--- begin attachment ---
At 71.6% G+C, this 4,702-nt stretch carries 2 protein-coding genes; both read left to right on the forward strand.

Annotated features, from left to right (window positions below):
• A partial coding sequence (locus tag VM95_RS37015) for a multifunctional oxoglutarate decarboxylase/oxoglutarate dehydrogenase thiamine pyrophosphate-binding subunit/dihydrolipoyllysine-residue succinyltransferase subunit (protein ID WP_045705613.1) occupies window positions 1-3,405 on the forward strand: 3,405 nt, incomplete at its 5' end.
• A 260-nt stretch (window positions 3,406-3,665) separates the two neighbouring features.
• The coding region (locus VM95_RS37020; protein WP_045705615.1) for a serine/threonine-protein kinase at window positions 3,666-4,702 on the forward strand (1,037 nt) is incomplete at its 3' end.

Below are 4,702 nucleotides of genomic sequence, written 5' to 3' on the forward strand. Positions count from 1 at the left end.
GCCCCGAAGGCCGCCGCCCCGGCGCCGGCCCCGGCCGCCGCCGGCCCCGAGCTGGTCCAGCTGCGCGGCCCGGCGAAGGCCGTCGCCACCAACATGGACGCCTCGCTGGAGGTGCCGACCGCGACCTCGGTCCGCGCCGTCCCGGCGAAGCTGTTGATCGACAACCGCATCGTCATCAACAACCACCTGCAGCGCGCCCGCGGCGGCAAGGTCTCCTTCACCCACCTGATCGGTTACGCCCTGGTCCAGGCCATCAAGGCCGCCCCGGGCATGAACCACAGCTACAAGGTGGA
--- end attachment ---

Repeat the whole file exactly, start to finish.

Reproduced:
At 71.6% G+C, this 4,702-nt stretch carries 2 protein-coding genes; both read left to right on the forward strand.

Annotated features, from left to right (window positions below):
• A partial coding sequence (locus tag VM95_RS37015) for a multifunctional oxoglutarate decarboxylase/oxoglutarate dehydrogenase thiamine pyrophosphate-binding subunit/dihydrolipoyllysine-residue succinyltransferase subunit (protein ID WP_045705613.1) occupies window positions 1-3,405 on the forward strand: 3,405 nt, incomplete at its 5' end.
• A 260-nt stretch (window positions 3,406-3,665) separates the two neighbouring features.
• The coding region (locus VM95_RS37020; protein WP_045705615.1) for a serine/threonine-protein kinase at window positions 3,666-4,702 on the forward strand (1,037 nt) is incomplete at its 3' end.

Below are 4,702 nucleotides of genomic sequence, written 5' to 3' on the forward strand. Positions count from 1 at the left end.
GCCCCGAAGGCCGCCGCCCCGGCGCCGGCCCCGGCCGCCGCCGGCCCCGAGCTGGTCCAGCTGCGCGGCCCGGCGAAGGCCGTCGCCACCAACATGGACGCCTCGCTGGAGGTGCCGACCGCGACCTCGGTCCGCGCCGTCCCGGCGAAGCTGTTGATCGACAACCGCATCGTCATCAACAACCACCTGCAGCGCGCCCGCGGCGGCAAGGTCTCCTTCACCCACCTGATCGGTTACGCCCTGGTCCAGGCCATCAAGGCCGCCCCGGGCATGAACCACAGCTACAAGGTGGA